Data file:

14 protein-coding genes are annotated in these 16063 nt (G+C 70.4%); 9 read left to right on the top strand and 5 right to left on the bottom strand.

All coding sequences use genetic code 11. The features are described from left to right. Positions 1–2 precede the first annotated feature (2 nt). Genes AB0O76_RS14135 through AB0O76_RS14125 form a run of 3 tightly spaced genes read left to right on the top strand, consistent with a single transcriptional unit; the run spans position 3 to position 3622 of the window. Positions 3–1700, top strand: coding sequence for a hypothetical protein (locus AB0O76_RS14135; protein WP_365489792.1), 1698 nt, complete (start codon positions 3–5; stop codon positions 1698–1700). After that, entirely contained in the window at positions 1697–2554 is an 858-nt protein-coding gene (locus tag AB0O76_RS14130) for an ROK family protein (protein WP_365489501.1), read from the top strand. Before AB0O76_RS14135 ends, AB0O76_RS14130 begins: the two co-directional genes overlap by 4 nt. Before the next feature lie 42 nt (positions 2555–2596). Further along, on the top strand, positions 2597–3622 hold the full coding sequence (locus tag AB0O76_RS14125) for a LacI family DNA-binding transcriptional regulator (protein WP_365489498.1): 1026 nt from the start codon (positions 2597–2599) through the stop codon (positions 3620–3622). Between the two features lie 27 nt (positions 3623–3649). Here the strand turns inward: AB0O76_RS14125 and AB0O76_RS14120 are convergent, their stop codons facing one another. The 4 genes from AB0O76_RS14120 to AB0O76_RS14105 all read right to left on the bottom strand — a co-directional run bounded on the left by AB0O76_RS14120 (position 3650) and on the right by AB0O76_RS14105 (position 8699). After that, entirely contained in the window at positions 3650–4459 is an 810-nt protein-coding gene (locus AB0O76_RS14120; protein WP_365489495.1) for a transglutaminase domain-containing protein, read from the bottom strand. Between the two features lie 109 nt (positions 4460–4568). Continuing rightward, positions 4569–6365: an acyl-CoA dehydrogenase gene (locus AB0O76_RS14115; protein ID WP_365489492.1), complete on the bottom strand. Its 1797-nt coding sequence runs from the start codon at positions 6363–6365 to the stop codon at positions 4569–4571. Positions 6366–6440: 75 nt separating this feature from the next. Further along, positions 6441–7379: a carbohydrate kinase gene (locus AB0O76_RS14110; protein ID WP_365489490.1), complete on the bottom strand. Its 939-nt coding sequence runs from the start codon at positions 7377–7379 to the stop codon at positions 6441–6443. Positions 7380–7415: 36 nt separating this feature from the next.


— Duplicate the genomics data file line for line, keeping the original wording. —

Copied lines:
14 protein-coding genes are annotated in these 16063 nt (G+C 70.4%); 9 read left to right on the top strand and 5 right to left on the bottom strand.

All coding sequences use genetic code 11. The features are described from left to right. Positions 1–2 precede the first annotated feature (2 nt). Genes AB0O76_RS14135 through AB0O76_RS14125 form a run of 3 tightly spaced genes read left to right on the top strand, consistent with a single transcriptional unit; the run spans position 3 to position 3622 of the window. Positions 3–1700, top strand: coding sequence for a hypothetical protein (locus AB0O76_RS14135; protein WP_365489792.1), 1698 nt, complete (start codon positions 3–5; stop codon positions 1698–1700). After that, entirely contained in the window at positions 1697–2554 is an 858-nt protein-coding gene (locus tag AB0O76_RS14130) for an ROK family protein (protein WP_365489501.1), read from the top strand. Before AB0O76_RS14135 ends, AB0O76_RS14130 begins: the two co-directional genes overlap by 4 nt. Before the next feature lie 42 nt (positions 2555–2596). Further along, on the top strand, positions 2597–3622 hold the full coding sequence (locus tag AB0O76_RS14125) for a LacI family DNA-binding transcriptional regulator (protein WP_365489498.1): 1026 nt from the start codon (positions 2597–2599) through the stop codon (positions 3620–3622). Between the two features lie 27 nt (positions 3623–3649). Here the strand turns inward: AB0O76_RS14125 and AB0O76_RS14120 are convergent, their stop codons facing one another. The 4 genes from AB0O76_RS14120 to AB0O76_RS14105 all read right to left on the bottom strand — a co-directional run bounded on the left by AB0O76_RS14120 (position 3650) and on the right by AB0O76_RS14105 (position 8699). After that, entirely contained in the window at positions 3650–4459 is an 810-nt protein-coding gene (locus AB0O76_RS14120; protein WP_365489495.1) for a transglutaminase domain-containing protein, read from the bottom strand. Between the two features lie 109 nt (positions 4460–4568). Continuing rightward, positions 4569–6365: an acyl-CoA dehydrogenase gene (locus AB0O76_RS14115; protein ID WP_365489492.1), complete on the bottom strand. Its 1797-nt coding sequence runs from the start codon at positions 6363–6365 to the stop codon at positions 4569–4571. Positions 6366–6440: 75 nt separating this feature from the next. Further along, positions 6441–7379: a carbohydrate kinase gene (locus AB0O76_RS14110; protein ID WP_365489490.1), complete on the bottom strand. Its 939-nt coding sequence runs from the start codon at positions 7377–7379 to the stop codon at positions 6441–6443. Positions 7380–7415: 36 nt separating this feature from the next.